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UN Holds Pledging Event for Horn Humanitarian Crisis

FILE — Maasai children run past a zebra that local residents said died due to drought, as they graze their cattle at Ilangeruani village, near Lake Magadi, in Kenya, on Nov. 9, 2022.

The United Nations convened a high-level pledging event Wednesday at its headquarters in New York, where member states and partners will be encouraged to commit financial support to the Horn of Africa crisis.

In response to the U.N. funding appeal, U.S. Ambassador to the United Nations Linda Thomas-Greenfield has announced $524 million in additional funding to respond to the humanitarian needs in the region, totaling the U.S.' humanitarian response efforts to more than $1.4 billion this year.

Speaking at the event, Thomas-Greenfield called the humanitarian need "a collective responsibility."

The U.N. is calling for $7 billion in new funding, citing a growing crisis and the need for urgent lifesaving intervention.

Humanitarian organizations say time is running out as affected communities have gone for months with little or no food.

"We're talking about millions of people for whom a lack of action can mean death," Karl Shembri, Norwegian Refugee Council East Africa media advisor, told VOA.

The U.N. says the region is facing the worst drought in 40 years, with more than 43.3 million people in need of assistance in Somalia, Ethiopia and Kenya, and more than half of those lacking access to sufficient food, according to the organization.

A famine is yet to be declared in Somalia, where more than 6 million people are going hungry, but some humanitarian and climate officials have warned that trends are worse than in the 2011 famine in Somalia in which a quarter-million people died.

Formal famine declarations are rare because data to meet the benchmarks often cannot be obtained because of conflict, poor infrastructure or politics.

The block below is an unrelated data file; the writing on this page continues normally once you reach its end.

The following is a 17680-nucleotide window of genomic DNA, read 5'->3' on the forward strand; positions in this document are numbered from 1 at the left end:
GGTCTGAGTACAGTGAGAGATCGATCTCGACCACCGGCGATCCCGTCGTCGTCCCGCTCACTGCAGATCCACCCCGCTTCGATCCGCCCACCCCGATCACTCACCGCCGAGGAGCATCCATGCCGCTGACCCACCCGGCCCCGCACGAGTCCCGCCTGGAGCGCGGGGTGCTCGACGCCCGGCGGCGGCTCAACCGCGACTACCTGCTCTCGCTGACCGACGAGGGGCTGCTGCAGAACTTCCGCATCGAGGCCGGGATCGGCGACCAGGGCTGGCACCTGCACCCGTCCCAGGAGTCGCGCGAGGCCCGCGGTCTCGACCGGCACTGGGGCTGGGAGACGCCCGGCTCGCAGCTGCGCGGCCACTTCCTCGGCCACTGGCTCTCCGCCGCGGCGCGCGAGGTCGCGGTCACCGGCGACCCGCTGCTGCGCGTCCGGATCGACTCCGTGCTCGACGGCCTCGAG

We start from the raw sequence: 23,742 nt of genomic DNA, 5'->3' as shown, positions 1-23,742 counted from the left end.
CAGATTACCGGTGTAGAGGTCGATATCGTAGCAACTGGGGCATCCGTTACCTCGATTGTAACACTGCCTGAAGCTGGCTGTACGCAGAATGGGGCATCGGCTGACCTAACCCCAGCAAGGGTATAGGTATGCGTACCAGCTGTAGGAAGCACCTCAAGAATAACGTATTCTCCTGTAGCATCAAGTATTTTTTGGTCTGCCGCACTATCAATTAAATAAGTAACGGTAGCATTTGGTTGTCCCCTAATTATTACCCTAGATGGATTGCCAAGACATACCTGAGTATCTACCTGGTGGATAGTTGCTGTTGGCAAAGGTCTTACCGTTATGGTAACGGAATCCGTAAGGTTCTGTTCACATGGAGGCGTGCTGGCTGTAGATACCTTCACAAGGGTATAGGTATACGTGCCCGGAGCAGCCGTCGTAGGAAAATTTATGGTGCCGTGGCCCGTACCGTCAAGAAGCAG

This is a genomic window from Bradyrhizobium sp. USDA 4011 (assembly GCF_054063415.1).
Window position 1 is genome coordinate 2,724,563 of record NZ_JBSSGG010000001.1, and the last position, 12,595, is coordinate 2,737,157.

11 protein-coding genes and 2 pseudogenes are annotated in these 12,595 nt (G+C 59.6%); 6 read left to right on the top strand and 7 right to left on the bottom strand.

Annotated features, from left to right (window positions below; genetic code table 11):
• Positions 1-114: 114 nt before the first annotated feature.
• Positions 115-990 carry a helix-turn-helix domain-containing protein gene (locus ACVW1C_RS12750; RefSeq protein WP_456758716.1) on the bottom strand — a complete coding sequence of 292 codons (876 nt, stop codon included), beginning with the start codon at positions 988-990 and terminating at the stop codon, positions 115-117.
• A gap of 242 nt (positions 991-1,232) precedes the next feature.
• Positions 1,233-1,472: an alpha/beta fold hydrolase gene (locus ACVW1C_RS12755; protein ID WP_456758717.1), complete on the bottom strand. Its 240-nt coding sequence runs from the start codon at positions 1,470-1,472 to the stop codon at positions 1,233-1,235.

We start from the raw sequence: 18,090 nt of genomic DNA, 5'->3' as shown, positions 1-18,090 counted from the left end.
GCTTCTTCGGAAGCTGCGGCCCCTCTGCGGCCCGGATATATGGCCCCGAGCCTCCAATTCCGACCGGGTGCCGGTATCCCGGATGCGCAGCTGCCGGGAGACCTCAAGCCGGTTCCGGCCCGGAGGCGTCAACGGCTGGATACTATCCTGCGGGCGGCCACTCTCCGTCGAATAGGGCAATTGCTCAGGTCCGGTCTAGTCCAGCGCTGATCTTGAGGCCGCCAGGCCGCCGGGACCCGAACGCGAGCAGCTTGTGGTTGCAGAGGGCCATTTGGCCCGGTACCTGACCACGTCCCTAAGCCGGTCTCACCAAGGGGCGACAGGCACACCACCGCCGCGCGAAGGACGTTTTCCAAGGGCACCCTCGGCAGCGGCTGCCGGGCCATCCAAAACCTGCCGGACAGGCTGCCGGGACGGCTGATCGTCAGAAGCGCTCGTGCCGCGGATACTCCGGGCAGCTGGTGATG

Shembri said though the U.N. has yet the declare a famine, the severe conditions are present.

"It (hunger) is killing people and it is displacing, moving people, making millions of people more and more vulnerable having to leave everything behind," Shembri said.

He added family units have been separated and the vulnerable populations of women and children have been subjected to "walking kilometers on end and in atrocious conditions."

Local nongovernmental organizations like Somalia's Hormuud Salaam Foundation say there's need for sustained funding.

"For lasting change, we must equip local organizations and local people with the tools to face the inevitable climate shocks of tomorrow," the foundation's CEO, Abdullahi Nur Osman, told the Associated Press.

Persistent conflict in some of the affected areas, combined with climate change effects, have contributed to the growing crisis.

While drought has taken hold in areas of the Horn of Africa, parts of Somalia and Ethiopia are currently experiencing flooding during the ongoing rainy season, displacing millions of people.

Along with weather extremes, parts of Somalia are grappling with insecurity due to the al-Shabab extremist group that has carried out numerous large-scale attacks.

Northern Ethiopia experienced conflict for more than two years as regional forces clashed with national forces. Hundreds of thousands of people died and the situation remains fragile, seven months after a peace deal was signed.

Information in this report came from the Associated Press. VOA's Carol Van Dam contributed.